Glasgow: Neil Lennon says he finally feels vindicated as Celtic manager after watching his side clinch their first Scottish Premier League title in four years following a 6-0 rout of Kilmarnock.
The Hoops needed just a point but did it in style as four first half goals put the result beyond doubt before the break.
It is a first league title for Lennon in only his second full season in charge after taking over from Tony Mowbray in March 2010.
The former Celtic captain won five SPL championships and reached a UEFA Cup final in seven years as a player for the Old Firm club and clinched last season's Scottish Cup as manager.
But Lennon said his first league title as manager was the best moment of his career as it meant he could finally emerge from the shadows of former Celtic managers.
"It's the greatest moment of my professional life. It doesn't get much better than this really," Lennon said.
"It's not easy winning titles and we've done it emphatically. When you are a player you are part of a team. You had players like Henrik Larsson, Chris Sutton, Stan Petrov, Paul Lambert, Alan Thompson and Johann Mjallby to lean on.
"But when you are a manager it's a lonely job and you have to make the decisions. You get criticised for them, you get praised for them but you have to keep a level head.
"I'm only new in this job as well. It's only my second season and it's a huge job with huge expectations but I feel vindicated now.
"I felt as if I was on probation but now I feel like the Celtic manager. I was walking behind Martin O'Neill, Gordon Strachan, Wim Jansen, Billy McNeil, Davie Hay and Jock Stein and now I can step out from behind them and walk alongside them.
"It is a fantastic feeling for me. Ultimately you are judged on championships. Cups are not enough.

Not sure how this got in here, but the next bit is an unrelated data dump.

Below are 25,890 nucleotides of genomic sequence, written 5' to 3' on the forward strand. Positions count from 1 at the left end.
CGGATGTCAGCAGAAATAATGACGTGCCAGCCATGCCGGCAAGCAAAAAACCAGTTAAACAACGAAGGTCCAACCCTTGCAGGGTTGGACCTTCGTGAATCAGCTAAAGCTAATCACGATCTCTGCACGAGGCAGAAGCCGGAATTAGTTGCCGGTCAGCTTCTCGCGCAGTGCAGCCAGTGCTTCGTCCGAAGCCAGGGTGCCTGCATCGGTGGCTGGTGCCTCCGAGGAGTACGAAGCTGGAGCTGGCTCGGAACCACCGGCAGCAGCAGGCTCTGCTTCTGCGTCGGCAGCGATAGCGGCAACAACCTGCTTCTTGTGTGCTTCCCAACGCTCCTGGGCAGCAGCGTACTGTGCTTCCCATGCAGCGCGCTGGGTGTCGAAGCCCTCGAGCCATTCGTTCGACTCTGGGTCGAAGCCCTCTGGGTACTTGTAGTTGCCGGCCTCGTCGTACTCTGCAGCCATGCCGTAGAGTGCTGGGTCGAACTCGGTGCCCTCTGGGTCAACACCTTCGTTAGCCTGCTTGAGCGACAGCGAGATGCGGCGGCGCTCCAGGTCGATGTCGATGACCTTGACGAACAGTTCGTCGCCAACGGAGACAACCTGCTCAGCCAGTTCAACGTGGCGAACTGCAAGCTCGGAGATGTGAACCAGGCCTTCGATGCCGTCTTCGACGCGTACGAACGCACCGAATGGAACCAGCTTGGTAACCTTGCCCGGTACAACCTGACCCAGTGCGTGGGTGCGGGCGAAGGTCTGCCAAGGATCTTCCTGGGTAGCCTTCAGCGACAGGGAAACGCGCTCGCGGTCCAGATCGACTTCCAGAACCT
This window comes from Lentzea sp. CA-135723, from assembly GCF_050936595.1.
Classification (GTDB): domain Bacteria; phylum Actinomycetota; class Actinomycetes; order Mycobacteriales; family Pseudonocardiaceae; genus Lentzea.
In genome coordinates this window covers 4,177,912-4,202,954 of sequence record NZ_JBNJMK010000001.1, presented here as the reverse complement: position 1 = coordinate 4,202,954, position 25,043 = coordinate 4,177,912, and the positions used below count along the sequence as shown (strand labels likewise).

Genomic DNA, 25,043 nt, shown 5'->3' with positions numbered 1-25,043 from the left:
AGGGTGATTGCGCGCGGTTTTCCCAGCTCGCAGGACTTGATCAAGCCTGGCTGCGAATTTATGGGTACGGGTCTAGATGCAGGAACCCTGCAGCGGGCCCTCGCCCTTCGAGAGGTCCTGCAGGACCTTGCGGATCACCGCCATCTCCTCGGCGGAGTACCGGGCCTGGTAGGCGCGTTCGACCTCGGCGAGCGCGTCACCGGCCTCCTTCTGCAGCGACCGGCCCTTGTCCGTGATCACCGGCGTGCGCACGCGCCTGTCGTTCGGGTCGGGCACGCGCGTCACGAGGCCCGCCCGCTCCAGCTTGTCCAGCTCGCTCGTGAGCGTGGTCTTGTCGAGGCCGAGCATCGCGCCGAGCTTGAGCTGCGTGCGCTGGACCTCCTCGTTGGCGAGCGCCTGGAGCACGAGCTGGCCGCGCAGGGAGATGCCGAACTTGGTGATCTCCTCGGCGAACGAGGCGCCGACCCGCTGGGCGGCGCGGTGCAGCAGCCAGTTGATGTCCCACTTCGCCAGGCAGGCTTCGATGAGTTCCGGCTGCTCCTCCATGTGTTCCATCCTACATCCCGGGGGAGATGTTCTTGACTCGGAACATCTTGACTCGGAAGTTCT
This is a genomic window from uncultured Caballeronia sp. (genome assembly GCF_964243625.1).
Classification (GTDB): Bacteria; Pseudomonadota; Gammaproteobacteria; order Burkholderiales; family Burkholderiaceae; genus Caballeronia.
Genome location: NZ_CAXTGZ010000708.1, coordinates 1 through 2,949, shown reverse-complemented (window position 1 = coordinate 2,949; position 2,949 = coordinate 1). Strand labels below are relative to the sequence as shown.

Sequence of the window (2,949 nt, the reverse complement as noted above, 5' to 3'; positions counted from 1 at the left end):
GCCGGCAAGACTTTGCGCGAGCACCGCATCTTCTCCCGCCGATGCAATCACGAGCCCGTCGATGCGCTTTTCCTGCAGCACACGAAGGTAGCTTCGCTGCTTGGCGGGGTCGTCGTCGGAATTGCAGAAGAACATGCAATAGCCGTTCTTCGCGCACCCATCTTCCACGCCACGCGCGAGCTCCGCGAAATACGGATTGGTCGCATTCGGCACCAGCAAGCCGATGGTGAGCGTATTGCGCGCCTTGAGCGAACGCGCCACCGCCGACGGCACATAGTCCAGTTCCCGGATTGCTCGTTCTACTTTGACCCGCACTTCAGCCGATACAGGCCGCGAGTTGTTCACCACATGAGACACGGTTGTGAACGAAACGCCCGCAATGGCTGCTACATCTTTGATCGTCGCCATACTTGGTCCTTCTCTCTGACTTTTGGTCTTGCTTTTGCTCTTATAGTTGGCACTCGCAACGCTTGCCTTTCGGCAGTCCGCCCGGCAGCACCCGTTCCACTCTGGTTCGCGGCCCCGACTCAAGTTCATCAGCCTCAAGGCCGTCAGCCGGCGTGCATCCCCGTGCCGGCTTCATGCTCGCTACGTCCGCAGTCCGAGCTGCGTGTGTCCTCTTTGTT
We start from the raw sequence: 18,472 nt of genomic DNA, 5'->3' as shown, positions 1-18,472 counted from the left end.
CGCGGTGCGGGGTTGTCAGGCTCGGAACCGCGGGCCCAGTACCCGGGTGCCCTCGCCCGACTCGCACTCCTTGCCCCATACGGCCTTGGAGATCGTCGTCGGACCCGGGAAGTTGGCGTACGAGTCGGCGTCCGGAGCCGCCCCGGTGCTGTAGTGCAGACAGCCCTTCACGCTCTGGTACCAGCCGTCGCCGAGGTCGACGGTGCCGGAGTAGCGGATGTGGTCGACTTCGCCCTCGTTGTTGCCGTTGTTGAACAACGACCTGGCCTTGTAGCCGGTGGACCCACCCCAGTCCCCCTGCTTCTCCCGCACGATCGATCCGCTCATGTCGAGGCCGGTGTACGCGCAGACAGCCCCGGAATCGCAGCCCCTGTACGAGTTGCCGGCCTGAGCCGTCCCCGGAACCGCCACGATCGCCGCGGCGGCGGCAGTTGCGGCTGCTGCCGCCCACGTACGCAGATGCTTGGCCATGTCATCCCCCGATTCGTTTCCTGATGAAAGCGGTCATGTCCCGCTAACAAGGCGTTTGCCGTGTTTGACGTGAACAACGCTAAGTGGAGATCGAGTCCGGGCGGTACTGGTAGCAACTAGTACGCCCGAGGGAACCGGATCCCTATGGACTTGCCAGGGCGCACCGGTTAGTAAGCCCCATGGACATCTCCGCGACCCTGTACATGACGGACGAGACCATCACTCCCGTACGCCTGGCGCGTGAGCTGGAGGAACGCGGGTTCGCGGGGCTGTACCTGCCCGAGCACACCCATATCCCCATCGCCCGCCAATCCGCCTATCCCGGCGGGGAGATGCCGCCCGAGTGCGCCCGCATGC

"To win a championship in your country is special. It's that hard we hadn't won it for three years.
"To win it today is a great day for the club and a great day for the supporters and a great day for the Lennon family as well."
Doubles from Charlie Mulgrew and Gary Hooper as well as strikes from Glenn Loovens and Joe Ledley saw Celtic cruise to the championship against Kilmarnock as they opened up a 21-point gap with five games remaining.
However, things looked very different at the beginning of November when Lennon's side trailed Rangers, who were later docked 10 points for entering administration in February, by 15 points.
The Celtic manager said he even considered his own future when his side trailed Kilmarnock 3-0 at half-time in October before his side staged a second-half comeback to claim a 3-3 draw.
And Lennon praised his players for the remarkable run they went on between November and March when they claimed 17 wins in a row that helped propel them back to the top of the league.
"Football is a bit unpredictable and nothing surprises me. I always believed in the team and always felt we would find consistency," Lennon said.
"We put on a fantastic run of 17 wins together and that is pretty special at any level of football.
"To play in the style and quality they did totally justifies and cements that they are worthy champions without any shadow of a doubt. I'm so happy for the players. They're the ones who have done it.
"They are babies in terms of football and have come in for unjustified criticism but they have proved beyond doubt they are the best team in the country.
"They will grow as they are not anywhere near their peak yet. Georgios Samaras is the oldest player in the team at 27 so that says a lot about their youth.
"At times there is a naivety about them which I totally comprehend but to win the championship over 33 games is a fantastic achievement."